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Review: Teeth by Hannah Moskowitz

By Theliteraturelion @LiteratureLion
TeethTitle: Teeth
Author:Hannah MoskowitzEdition: paperbackSeries: noneReleased Date: January 1st, 2013Publisher: Simon Pulse

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A gritty, romantic modern fairy tale from the author of Breakand Gone, Gone, Gone.
Be careful what you believe in.
Rudy’s life is flipped upside-down when his family moves to a remote island in a last attempt to save his sick younger brother. With nothing to do but worry, Rudy sinks deeper and deeper into loneliness and lies awake at night listening to the screams of the ocean beneath his family’s rickety house.
Then he meets Diana, who makes him wonder what he even knows about love, and Teeth, who makes him question what he knows about anything. Rudy can’t remember the last time he felt so connected to someone, but being friends with Teeth is more than a little bit complicated. He soon learns that Teeth has terrible secrets. Violent secrets. Secrets that will force Rudy to choose between his own happiness and his brother’s life.

Teeth is one of those novels where you get sucked in and you just find it so good and lyrical and amazing. Literally, the only words you can used to describe the novel are mind-blowing, wonderful, and fantastic. It's hard to even understand why the book deserves these qualities, besides that fact that this book just does

This book metaphorically pulls you under. When reading this, I got so invested that I even stopped texting my boyfriend to read chapters upon chapters. He figured I was just reading, but still. It's a rare occurrance that I get so invested in a novel that I refuse to send my boyfriend a quick text. (Literally, I have a shortcut that I type ir and it says "I'm reading. Text you later?" that I've used in rare instances. This was one of them.)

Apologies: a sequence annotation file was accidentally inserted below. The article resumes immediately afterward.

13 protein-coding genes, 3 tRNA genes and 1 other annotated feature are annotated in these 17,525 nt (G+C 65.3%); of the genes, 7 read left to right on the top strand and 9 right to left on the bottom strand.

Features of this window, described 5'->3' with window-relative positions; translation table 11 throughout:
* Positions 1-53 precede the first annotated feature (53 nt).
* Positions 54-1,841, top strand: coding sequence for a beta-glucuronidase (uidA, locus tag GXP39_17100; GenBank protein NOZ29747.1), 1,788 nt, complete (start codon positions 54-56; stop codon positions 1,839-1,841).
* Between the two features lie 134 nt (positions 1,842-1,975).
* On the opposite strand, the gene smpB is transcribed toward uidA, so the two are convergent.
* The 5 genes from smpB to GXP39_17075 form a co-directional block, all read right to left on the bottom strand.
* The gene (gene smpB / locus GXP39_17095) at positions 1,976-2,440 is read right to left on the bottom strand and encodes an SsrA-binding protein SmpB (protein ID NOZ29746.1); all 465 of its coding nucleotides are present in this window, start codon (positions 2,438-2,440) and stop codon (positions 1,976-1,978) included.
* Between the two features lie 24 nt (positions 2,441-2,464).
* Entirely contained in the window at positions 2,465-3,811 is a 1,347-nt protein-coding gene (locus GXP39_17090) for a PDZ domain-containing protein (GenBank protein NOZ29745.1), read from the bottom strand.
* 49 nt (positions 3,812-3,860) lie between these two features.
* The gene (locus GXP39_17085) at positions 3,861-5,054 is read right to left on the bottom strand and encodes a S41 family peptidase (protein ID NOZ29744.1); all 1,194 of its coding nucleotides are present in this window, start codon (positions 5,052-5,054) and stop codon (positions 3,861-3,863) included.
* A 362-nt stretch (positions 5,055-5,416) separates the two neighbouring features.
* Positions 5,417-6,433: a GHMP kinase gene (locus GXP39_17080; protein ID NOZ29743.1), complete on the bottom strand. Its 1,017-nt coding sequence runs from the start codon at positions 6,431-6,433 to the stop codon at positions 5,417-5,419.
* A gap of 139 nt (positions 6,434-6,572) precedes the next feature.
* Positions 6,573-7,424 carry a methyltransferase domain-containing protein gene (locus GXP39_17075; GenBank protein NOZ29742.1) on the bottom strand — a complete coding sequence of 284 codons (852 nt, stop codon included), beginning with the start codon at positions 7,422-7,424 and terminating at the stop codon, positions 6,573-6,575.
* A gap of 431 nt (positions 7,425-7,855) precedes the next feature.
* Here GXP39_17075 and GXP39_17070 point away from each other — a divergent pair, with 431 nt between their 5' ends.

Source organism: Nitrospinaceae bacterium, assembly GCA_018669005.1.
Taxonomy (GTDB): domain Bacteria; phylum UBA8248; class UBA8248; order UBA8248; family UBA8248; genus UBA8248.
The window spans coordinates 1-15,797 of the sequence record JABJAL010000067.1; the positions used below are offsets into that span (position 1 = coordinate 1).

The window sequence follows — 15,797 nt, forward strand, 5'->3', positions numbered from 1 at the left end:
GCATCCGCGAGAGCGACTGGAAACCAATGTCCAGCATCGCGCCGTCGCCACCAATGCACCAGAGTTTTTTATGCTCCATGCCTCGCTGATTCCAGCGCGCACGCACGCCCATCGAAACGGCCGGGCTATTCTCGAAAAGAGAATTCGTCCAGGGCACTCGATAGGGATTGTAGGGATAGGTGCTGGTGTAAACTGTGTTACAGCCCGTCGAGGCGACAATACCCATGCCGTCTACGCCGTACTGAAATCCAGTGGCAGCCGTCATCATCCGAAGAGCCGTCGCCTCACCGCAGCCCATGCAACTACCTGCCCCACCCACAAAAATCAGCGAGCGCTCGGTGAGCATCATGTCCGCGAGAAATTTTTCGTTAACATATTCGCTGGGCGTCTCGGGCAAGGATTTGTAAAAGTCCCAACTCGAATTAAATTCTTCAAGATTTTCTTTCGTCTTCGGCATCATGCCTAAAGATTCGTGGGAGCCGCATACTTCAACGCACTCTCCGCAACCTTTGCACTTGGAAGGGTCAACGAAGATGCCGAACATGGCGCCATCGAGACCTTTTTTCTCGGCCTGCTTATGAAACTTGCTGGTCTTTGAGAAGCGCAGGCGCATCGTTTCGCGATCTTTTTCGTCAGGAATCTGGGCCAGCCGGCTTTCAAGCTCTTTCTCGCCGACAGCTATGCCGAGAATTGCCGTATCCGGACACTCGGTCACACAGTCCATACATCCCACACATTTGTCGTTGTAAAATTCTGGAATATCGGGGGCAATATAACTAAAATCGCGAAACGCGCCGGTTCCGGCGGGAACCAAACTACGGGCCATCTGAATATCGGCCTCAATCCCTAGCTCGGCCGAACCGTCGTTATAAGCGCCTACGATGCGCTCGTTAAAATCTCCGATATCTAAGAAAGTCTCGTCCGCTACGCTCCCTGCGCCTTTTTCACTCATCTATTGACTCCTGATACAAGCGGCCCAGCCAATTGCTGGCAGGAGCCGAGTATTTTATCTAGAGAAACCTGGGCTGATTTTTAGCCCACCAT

Rudy is the character that you just feel for. He gives off that bad-boy feel with his constant swearing and his past life experiences. As the novel progresses, it's clear that Rudy isn't everything you'd expect him to be. Rudy's brother has cystic fibrosis and he was pulled from his old wonderful life to live on an exclusive island that sick people go to in order to eat this magical fish. Rudy handles everything well, because he actually cares for his little brother, Dylan, who is ill. It's crazy the way Rudy feels about his brother. Some people may say that Rudy seems like he should be a much older character, but I just feel Rudy is mature. He understands the way the world works.

What throws Rudy off is Teeth. He's a half-fish, half-human, who he sees being raped by some of the fishermen. It's crazy the first time we finally learn about Teeth. Many questions were brought up with Teeth. He was such an intriguing character! Everything that he ever learned was from eavesdropping on the fishermen. He has difficulties trusting people, but sometimes he just gets a pull towards someone, like he did with Rudy. He quickly opened up to him, and wasn't afraid to make friends with him.